Superfund Research Program

March 2023

Quetawki Headshot
Mallery Quetawki, a member of the Pueblo of Zuni Tribe, creates art using traditional symbols and cultural knowledge to increase health literacy among Indigenous peoples. (Image courtesy of Mallery Quetawki)

Artist Mallery Quetawki combines her visual art skills, biology and healthcare background, and Indigenous knowledge to improve environmental health literacy among American Indian Tribes. A member of the Pueblo of Zuni Tribe in New Mexico, Quetawki has collaborated on environmental health outreach projects using art with the University of New Mexico (UNM) SRP Center. She currently serves as the artist-in-residence for the UNM College of Pharmacy’s Community Environmental Health Program (CEHP).

Following the rich Zuni tradition of art- and handicraft-making, Quetawki has painted all her life. As a Pueblo of Zuni member, Quetawki is also aware of >a href="">health disparities among her people, such as higher rates of type 2 diabetes and end-stage renal disease, compared to the general U.S. population.

painting of DNA repair
Quetawki’s painting, DNA Repair, illustrates how zinc can help repair DNA, like a jewelry-maker restrings beads to fix a broken necklace. This design, inspired by art from the Crow Nation in Montana, uses flowers to symbolize regrowth. (Image courtesy of Mallery Quetawki)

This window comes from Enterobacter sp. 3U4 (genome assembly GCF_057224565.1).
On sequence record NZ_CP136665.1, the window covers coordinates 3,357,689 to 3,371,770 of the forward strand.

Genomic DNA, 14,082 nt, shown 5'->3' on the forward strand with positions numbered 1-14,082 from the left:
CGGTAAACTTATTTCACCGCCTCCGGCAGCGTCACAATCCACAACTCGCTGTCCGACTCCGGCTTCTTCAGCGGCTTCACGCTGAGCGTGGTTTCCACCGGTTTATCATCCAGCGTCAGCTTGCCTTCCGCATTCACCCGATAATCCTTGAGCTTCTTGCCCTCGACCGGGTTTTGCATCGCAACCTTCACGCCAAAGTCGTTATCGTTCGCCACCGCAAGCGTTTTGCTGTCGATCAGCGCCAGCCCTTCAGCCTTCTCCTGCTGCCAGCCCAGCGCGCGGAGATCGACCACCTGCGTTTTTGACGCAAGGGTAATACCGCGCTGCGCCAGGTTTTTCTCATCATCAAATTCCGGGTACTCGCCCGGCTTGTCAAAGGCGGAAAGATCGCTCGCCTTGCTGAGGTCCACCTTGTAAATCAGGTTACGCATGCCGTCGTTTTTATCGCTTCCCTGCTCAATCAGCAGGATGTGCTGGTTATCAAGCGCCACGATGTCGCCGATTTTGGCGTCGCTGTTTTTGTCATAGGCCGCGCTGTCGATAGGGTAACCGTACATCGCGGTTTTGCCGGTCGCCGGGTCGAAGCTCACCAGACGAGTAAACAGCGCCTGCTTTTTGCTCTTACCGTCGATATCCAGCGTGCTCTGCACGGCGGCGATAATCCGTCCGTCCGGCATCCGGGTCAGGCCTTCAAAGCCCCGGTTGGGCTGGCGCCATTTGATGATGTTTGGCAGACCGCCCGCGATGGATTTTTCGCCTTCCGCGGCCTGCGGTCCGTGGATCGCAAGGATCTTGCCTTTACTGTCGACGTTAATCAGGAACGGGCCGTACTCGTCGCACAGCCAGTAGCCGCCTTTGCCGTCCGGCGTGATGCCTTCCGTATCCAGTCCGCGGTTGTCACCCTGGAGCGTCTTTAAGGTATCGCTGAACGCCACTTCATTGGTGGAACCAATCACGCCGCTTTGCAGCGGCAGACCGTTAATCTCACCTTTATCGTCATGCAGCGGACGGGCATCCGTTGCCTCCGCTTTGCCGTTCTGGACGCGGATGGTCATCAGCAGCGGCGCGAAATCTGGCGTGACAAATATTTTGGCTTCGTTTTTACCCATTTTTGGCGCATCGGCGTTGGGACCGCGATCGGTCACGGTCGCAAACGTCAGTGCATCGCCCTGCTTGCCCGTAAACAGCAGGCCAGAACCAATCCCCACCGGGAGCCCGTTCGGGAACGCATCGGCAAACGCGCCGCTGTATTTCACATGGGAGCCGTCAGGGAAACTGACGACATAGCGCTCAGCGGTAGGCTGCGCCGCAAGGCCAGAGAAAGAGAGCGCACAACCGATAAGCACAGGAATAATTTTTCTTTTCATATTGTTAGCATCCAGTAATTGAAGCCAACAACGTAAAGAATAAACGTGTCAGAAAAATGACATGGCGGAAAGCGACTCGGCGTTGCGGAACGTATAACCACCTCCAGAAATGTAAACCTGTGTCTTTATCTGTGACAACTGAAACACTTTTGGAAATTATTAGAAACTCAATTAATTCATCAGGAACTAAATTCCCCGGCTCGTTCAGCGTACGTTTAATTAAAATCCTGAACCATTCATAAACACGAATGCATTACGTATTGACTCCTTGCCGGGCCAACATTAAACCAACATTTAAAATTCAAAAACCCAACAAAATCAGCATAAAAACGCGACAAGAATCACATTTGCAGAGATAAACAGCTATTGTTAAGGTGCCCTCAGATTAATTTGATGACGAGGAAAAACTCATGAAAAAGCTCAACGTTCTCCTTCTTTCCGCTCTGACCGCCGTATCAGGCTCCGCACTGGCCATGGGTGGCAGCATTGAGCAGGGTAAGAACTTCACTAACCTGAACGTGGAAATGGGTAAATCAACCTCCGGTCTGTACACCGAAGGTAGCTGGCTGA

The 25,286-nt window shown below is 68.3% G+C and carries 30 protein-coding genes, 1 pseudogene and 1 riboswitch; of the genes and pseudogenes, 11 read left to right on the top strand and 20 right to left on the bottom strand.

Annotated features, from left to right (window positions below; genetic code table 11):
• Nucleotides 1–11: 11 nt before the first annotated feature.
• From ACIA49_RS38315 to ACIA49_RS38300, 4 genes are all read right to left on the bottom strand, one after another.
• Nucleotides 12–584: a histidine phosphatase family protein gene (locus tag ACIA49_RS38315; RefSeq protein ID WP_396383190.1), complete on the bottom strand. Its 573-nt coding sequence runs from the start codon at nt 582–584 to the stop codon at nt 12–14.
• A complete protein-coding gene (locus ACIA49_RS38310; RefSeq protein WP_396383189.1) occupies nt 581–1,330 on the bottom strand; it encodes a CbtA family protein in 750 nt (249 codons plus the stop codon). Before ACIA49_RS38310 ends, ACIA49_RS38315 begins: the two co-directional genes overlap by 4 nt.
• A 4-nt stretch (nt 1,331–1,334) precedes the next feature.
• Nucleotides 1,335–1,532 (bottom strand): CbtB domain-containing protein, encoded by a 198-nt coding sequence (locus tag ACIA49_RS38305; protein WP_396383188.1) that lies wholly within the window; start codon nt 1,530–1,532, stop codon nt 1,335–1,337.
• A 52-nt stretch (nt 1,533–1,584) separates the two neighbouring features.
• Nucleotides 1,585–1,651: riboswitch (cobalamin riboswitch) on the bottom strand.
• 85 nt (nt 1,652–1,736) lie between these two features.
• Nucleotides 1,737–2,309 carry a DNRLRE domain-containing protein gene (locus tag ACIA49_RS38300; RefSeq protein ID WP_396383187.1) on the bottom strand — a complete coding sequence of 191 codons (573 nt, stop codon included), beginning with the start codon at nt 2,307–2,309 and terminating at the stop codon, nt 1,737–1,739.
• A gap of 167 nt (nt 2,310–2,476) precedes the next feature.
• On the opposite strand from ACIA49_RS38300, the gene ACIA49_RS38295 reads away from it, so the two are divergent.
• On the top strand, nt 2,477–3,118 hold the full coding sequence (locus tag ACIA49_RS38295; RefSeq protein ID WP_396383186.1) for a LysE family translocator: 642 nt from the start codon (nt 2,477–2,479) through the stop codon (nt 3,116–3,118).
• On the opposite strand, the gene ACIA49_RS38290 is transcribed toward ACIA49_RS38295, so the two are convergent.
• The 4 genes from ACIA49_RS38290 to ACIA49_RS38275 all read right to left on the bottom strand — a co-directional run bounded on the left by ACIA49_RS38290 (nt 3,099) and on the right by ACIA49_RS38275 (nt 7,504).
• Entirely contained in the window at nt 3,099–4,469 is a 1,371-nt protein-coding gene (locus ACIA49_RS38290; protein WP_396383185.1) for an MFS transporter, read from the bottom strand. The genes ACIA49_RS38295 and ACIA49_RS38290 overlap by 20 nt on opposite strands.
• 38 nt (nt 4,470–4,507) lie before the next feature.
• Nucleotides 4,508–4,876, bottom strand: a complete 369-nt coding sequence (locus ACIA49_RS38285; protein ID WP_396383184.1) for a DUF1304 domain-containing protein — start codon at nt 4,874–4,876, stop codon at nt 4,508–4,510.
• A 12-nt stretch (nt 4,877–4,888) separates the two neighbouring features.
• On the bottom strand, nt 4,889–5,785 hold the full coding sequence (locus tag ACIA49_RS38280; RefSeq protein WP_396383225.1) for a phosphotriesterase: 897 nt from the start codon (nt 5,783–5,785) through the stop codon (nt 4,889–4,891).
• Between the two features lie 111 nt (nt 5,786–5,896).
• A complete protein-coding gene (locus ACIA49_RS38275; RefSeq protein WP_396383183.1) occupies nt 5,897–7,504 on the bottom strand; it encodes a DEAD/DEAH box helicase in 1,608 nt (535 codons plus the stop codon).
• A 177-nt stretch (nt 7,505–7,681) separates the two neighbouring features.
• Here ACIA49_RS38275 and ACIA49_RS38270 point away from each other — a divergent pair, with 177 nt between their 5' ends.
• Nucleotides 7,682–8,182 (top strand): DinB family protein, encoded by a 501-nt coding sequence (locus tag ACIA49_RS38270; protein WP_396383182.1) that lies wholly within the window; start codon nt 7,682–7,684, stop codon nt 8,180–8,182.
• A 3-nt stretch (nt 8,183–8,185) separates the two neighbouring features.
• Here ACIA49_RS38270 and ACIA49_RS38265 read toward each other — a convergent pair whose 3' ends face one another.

While working in healthcare, she realized there is a great need for communicating health messages to Indigenous people in ways that fit their knowledge and visual ways of thinking. She began creating paintings and digital art to communicate everything from how uranium damages DNA and zinc repairs it, to how mRNA vaccines operate in the body, using symbolism from an array of Indigenous cultures.

Quetawki is currently creating materials for the UNM Comprehensive Cancer Center, helping the center communicate cancer research and treatment information, and navigate cultural taboos, for the 19 Pueblo Tribes, among other projects.

“Not everything in science and health can be translated into these Indigenous languages,” Quetawki explained. “That’s where art comes in: It creates a common language that bridges those gaps.”

Quetawki recently won a grant to expand the UNM science-art program. She will begin training new artists and storytellers to translate and communicate health information for Indigenous peoples across the U.S.

“I want to continuing helping others by using my cultural knowledge.”

Read more in her NIEHS Grantee Highlight.